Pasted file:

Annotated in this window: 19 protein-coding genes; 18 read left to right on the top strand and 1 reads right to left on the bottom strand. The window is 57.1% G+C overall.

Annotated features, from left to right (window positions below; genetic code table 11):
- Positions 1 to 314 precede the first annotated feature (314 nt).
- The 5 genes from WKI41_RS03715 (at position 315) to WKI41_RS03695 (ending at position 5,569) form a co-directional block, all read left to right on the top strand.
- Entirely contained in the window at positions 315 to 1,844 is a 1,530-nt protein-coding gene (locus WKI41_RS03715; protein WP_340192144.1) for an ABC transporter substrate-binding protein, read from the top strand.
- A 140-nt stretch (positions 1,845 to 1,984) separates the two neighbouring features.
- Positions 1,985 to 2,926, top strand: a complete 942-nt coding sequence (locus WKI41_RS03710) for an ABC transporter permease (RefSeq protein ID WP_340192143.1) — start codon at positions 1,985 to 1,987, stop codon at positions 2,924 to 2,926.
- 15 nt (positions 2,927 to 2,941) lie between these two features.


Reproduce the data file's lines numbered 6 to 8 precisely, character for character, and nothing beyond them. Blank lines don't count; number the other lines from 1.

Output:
- A 140-nt stretch (positions 1,845 to 1,984) separates the two neighbouring features.
- Positions 1,985 to 2,926, top strand: a complete 942-nt coding sequence (locus WKI41_RS03710) for an ABC transporter permease (RefSeq protein ID WP_340192143.1) — start codon at positions 1,985 to 1,987, stop codon at positions 2,924 to 2,926.
- 15 nt (positions 2,927 to 2,941) lie between these two features.